On July 4, Lebanese Interior Minister Mohammed Fahmi announced that four citizens, two Syrians and two Turks, had been arrested as they attempted to smuggle $4 million dollars into Lebanon on a flight from Turkey. He claimed that the money was meant to finance “violent street movements,” and that “instructions” had been sent from Turkey via the WhatsApp application to members of the anti-government protest movement in the country
Fahmi was not the only politician to refer to the growing Turkish role in Lebanon. A website affiliated with a former interior minister, Nouhad al-Mashnouq, published a full list of allegedly pro-Turkish nongovernmental organizations and mosques. It claimed that Turkey was planning “to occupy Tripoli,” Lebanon’s second largest city and a Sunni Muslim stronghold in the country.
These claims of a Turkish role or conspiracies in Lebanon are difficult to substantiate, as Ankara, unlike Iran and Saudi Arabia, hasn’t actively pursued a political agenda in the country. Nor does it have political allies in parliament or government. Iran has Hezbollah, with its political influence and militia, while Saudi Arabia has sway over some of the largest blocs in parliament, from former prime minister Sa‘d Hariri’s Future Movement to the Christian Lebanese Forces. Turkey is nowhere to be found in Lebanon’s political institutions.
However, the Turks have been slowly but consistently building up networks and establishing ties with Sunni communities across Lebanon on different levels. The announcement last week that Turkey had discovered a new gas field in the Black Sea could potentially bring more resources to such efforts. First, Ankara is continuing to work on strengthening cultural and ethnic links with Lebanon by providing scholarships, engaging in cultural activities, and granting citizenship to thousands of Lebanese. Since President Recep Tayyip Erdoğan’s visit to Beirut in November 2010, Turkey has invested in rehabilitating Ottoman-era symbols, among them the Tripoli train station of the historical Hijaz railway. It has also opened cultural centers where thousands of people are learning Turkish.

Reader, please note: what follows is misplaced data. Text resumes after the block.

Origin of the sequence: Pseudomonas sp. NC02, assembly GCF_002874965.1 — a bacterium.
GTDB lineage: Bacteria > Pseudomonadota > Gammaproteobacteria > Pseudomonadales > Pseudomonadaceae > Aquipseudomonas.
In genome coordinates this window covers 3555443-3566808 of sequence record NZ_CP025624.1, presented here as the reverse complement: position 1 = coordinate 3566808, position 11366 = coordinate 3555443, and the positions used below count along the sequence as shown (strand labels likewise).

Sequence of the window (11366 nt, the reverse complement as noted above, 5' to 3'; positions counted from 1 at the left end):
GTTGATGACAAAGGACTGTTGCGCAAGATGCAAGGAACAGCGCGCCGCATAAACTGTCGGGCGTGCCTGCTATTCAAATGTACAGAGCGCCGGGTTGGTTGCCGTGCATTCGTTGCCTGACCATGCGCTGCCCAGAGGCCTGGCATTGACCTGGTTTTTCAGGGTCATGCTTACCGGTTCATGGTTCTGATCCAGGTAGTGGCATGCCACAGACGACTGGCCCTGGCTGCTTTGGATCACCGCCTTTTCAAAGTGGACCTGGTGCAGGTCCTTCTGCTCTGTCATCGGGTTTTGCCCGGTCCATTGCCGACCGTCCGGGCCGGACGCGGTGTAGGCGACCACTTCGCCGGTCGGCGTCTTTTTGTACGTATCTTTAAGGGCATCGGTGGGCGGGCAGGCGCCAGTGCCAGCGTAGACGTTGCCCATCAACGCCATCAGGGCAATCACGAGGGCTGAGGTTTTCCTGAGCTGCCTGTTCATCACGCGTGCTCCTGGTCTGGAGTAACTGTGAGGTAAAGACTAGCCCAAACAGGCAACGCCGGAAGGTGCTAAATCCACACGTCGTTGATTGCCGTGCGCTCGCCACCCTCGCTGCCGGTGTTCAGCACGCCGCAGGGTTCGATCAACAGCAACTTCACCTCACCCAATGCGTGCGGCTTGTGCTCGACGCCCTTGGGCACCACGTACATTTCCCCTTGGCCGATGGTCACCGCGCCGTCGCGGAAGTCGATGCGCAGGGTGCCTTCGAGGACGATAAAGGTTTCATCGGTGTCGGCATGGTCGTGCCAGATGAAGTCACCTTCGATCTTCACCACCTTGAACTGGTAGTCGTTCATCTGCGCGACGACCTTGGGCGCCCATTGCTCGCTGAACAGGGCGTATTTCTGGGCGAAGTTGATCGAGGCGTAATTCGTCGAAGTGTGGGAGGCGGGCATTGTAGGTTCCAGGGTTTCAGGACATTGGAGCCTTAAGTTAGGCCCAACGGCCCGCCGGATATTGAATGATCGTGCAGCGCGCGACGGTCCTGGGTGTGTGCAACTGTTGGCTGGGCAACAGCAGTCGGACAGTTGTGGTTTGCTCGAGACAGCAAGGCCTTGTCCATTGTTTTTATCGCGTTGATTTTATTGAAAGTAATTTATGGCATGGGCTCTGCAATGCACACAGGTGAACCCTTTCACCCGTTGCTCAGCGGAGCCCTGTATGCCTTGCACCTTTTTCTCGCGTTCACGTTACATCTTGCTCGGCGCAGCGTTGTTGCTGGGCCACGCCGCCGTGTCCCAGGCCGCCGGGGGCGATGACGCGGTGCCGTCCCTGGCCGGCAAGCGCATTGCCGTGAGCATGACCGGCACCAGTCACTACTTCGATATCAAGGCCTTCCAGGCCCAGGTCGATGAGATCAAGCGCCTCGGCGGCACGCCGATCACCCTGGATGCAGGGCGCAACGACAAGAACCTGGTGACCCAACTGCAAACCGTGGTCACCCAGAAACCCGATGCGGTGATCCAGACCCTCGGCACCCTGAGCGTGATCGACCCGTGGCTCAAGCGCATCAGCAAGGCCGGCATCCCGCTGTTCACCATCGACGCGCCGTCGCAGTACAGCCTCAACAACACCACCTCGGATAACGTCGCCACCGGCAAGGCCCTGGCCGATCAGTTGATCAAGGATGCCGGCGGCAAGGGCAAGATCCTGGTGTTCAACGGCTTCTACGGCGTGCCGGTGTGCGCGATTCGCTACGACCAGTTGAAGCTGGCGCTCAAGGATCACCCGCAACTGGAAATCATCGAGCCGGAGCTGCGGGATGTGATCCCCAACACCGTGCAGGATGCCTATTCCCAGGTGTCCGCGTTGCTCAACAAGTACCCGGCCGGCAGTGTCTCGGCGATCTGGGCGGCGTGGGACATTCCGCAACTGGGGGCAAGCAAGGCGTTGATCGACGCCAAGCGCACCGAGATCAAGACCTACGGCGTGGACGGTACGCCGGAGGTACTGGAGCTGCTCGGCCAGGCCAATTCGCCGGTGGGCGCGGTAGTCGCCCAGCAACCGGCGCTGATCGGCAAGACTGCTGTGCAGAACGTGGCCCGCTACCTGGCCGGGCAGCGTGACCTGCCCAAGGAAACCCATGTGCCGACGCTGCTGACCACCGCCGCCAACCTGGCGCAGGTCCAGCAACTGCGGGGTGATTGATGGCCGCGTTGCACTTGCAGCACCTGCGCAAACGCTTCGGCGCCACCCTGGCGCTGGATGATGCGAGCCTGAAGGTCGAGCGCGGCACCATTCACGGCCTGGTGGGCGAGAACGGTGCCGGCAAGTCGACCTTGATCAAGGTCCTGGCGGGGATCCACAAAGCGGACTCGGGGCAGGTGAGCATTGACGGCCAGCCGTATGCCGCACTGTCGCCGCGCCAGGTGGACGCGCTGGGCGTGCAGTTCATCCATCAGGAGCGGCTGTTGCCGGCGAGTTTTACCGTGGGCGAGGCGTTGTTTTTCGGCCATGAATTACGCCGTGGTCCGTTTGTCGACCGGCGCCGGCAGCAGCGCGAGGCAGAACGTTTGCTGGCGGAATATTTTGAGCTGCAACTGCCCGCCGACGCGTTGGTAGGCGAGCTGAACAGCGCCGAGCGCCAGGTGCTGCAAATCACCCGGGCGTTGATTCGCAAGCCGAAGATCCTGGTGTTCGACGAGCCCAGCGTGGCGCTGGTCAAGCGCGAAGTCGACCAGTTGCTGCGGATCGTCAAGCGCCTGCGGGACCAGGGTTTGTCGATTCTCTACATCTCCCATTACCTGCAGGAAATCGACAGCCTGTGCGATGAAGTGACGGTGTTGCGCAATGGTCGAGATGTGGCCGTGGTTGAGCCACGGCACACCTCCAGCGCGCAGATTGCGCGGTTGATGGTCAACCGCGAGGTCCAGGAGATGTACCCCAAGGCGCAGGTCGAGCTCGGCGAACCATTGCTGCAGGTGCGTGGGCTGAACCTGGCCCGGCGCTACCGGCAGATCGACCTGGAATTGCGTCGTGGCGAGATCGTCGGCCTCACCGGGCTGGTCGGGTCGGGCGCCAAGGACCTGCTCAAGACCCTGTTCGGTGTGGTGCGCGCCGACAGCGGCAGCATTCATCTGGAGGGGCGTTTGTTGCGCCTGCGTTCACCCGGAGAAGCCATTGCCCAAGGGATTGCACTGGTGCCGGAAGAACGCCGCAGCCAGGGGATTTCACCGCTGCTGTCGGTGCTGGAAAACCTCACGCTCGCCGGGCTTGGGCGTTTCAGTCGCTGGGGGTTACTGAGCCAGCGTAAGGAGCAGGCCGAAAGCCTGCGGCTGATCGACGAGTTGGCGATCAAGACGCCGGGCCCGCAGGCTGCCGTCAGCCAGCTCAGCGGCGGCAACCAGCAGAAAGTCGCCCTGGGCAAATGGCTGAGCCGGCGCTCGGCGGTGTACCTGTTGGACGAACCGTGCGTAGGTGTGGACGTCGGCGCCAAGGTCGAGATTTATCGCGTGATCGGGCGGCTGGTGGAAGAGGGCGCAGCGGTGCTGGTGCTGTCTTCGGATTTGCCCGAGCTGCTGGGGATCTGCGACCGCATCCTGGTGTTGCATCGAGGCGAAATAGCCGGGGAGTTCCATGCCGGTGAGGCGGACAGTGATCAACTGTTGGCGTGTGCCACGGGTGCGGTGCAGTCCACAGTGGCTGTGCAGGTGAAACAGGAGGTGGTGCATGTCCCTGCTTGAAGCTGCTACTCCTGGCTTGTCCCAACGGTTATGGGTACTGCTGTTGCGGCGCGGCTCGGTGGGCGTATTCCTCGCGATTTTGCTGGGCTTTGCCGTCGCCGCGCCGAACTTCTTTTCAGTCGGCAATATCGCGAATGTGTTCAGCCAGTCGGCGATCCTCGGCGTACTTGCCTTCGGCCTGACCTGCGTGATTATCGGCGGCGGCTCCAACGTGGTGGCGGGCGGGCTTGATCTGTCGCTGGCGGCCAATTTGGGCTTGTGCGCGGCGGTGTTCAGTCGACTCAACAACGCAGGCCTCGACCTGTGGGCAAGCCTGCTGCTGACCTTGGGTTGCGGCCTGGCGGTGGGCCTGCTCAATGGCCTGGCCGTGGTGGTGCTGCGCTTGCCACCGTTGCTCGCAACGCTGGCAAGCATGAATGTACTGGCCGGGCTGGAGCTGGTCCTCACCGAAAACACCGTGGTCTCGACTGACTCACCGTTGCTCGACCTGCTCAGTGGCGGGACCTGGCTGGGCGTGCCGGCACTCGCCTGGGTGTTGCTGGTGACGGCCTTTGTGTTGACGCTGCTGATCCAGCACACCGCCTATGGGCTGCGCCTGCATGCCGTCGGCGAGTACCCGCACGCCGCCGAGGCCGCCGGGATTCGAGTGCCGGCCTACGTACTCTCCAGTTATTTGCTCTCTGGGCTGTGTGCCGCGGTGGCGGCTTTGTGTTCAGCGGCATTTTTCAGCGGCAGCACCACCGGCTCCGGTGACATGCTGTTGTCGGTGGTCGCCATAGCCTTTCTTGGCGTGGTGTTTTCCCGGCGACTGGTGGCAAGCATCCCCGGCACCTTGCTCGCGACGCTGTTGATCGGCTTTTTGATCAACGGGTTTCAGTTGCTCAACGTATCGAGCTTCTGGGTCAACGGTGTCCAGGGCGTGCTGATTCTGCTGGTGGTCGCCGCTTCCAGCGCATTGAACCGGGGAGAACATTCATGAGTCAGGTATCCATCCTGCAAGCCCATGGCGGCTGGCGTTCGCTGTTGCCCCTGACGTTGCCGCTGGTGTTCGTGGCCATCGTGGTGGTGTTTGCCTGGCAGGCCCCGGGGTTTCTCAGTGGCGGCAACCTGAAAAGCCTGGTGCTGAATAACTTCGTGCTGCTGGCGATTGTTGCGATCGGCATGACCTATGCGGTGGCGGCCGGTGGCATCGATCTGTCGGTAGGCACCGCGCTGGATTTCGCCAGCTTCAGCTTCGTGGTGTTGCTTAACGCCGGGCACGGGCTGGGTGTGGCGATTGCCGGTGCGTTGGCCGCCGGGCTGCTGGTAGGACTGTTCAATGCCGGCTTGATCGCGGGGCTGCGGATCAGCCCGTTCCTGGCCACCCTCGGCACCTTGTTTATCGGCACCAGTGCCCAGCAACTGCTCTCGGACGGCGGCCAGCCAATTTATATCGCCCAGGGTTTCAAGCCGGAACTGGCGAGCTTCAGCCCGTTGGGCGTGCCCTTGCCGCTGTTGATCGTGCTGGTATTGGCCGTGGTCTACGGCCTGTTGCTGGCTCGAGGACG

A Turkish priority is also the revival of Turkmen identity. Until Turkey showed interest in the community more than a decade ago, the Turkmen minority of several thousand people, scattered between northern and eastern Lebanon, had lost much of its connection to Turkey. Today, residents of marginalized Turkmen towns say they feel the presence of the Turkish state far more than they do that of the Lebanese state. Turkey organizes regular diplomatic visits and funds projects through the Turkish Cooperation and Coordination Agency. Many thousands of Syrian Turkmen also reside in Lebanon.